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December 17, 2019

Student Spotlight: Michelle Du

Michelle Du (COL ‘22) is an undergraduate studying Biology of Global Health and Economics, and was a student fellow with the Global Health Initiative.

Tell us why are you interested in global health?

Global health is an all-encompassing field that constantly asks me to broaden my perspectives. I am intrigued by the multidisciplinary involvement of global health with respect to medicine, economics, science, ethics, anthropology, and law, allowing for endless learning opportunities. As such, I am interested by the collaborative aspect of global health work that is team-based and that requires input from people of different, diverse backgrounds to resolve issues with complex causes. I like that global health work is driven by the goal of improving people’s lives on an individual level as well as on larger scales, and I’m inspired by the global health community which shows such strong dedication to their work. Work I hope to continue to be involved with in the future. 

What are some global health events you have participated in on campus/in D.C.?

Last semester, I attended a lecture by Dr. Sara Bennett from the Johns Hopkins Bloomberg School of Public Health, where she spoke about her health policy and systems work in LMICs, through the STIA annual Maloy Distinguished Lecture on Global Health. 

This semester, I attended a seminar by Dr. Darrel J. Gaskin, also from the Johns Hopkins Bloomberg School of Public Health, on addressing health care perspectives on race to reduce health disparities, as a part of a seminar series hosted by Georgetown’s Institute for Racial Justice and the NHS entitled, “Racial Justice: Health and Health Care Perspectives.” 

Through the Global Health Initiative, I have also been fortunate enough to participate in discussions with Georgetown professors involved in global health. I particularly enjoyed our discussion with Professor Derek Goldman who co-founded and co-directs the Laboratory for Global Performance and Politics. As someone who has always been involved in the performing arts as a hobby, it was especially interesting to learn about how performance can spark engagement in social change and to discuss how that can be applied to improving community health. 

What activities are you involved with on campus?

On campus, I am the Partnership Coordinator of GlobeMed, an organization that aims to promote global health education and engage students in global health service. Each chapter has a long-term partnership with a grassroots organization, with which the chapter develops an annual Partnership Action Framework and participates in consistent, open dialogue to support community driven solutions for health disparities. Last summer, I had the opportunity to volunteer at our partner organization, Primeros Pasos, a local clinic in the Palajunoj Valley of Guatemala, on a project to provide safe stoves to community members due to the problems in nutritional and respiratory health observed by the clinic’s doctors.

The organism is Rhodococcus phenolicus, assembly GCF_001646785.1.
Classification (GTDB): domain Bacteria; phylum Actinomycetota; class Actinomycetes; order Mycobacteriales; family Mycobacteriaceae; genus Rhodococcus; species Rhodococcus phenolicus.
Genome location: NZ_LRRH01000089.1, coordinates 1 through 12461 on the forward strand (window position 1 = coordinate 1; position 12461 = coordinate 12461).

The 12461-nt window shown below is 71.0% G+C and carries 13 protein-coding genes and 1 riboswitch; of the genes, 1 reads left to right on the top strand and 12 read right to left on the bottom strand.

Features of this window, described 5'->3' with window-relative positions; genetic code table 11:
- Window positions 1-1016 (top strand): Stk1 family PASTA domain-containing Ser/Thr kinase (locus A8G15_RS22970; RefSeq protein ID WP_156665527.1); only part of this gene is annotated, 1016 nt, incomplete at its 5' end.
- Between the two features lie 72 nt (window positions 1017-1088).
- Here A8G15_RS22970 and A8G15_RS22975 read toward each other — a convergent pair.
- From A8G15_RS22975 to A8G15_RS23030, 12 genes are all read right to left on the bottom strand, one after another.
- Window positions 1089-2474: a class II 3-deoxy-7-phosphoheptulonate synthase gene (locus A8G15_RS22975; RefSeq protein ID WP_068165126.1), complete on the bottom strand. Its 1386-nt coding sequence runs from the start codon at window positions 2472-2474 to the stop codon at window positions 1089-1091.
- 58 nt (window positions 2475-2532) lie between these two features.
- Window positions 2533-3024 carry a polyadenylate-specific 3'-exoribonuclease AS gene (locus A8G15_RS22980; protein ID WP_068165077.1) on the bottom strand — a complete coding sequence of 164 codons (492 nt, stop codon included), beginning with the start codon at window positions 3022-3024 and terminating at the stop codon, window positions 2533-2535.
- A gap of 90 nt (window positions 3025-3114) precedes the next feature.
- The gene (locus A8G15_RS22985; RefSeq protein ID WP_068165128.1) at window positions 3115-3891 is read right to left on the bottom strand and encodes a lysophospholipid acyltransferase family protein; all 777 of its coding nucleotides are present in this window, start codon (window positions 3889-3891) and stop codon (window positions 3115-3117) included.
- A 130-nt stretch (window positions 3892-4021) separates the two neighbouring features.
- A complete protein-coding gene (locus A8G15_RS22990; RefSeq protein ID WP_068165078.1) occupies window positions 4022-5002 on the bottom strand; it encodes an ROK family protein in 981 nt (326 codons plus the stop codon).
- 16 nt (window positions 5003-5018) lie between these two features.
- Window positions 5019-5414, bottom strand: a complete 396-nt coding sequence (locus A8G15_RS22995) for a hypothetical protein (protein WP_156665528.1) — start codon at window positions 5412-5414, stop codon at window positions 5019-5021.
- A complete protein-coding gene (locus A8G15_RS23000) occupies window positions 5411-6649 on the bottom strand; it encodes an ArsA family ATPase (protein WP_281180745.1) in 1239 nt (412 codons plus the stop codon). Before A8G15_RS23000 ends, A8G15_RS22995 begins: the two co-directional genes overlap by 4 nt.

I am also on the board of GUSHME (Georgetown University Students for Health and Medical Equity), an organization that serves as the undergraduate liaison for the Health Justice Alliance, a partnership between Georgetown’s law and medical schools to improve health equity. Through GUSHME, I have learned about public health as an intersection of medicine, law, and policy from speakers of diverse professional backgrounds as well as from experiential learning opportunities through the service projects that GUSHME works on. 

And as mentioned before, I am involved in the performing arts on campus as a member of the Georgetown University Dance Company (GUDC) and as the Dance Representative and Vice-Chair of the Performing Arts Advisory Council (PAAC). GUDC is a pre-professional concert repertory dance company and the oldest dance organization on campus in the Department of Performing Arts. This season, I had the opportunity to choreograph a work for the company, which has been a very special creative experience for me. Through PAAC, the governing body of all co-curricular performing arts groups, I have enjoyed learning about the administrative side of the arts and collaborating with the diverse dance groups on campus to promote the performing arts at Georgetown and in the DC area. 

What is your favorite part about being at Georgetown?

My favorite part about being at Georgetown is the vast array of opportunities available to a Georgetown student. Since coming to Georgetown, I’ve been surrounded by countless opportunities both on campus and off, with such a wide range of ways to get involved in any field or interest I may have. On campus, there are so many academic options and chances for exposure to new ideas through the speakers that different programs invite to campus such as the lectures I mentioned above. Additionally, I feel like I am surrounded by so many other driven students who are open to collaboration and who motivate me to pursue my passions. Off campus, the geographic location of Georgetown makes it easy to seek diverse career opportunities and attend eye-opening events, both of which attract other interesting people from whom I have loved conversing with and learning their stories. 

Tell us about your educational and professional aspirations.

After graduation, I am planning on taking a gap year to hopefully work full-time for a global health organization abroad. Afterwards, I plan to attend medical school and from there, with the plan to integrate my experience as a physician with global health work. Mostly, I aspire to continue to be open-minded towards any interesting opportunity or learning experience that arises, as I have learned that all learning can contribute to the generation of effective ideas to improve the lives of all people.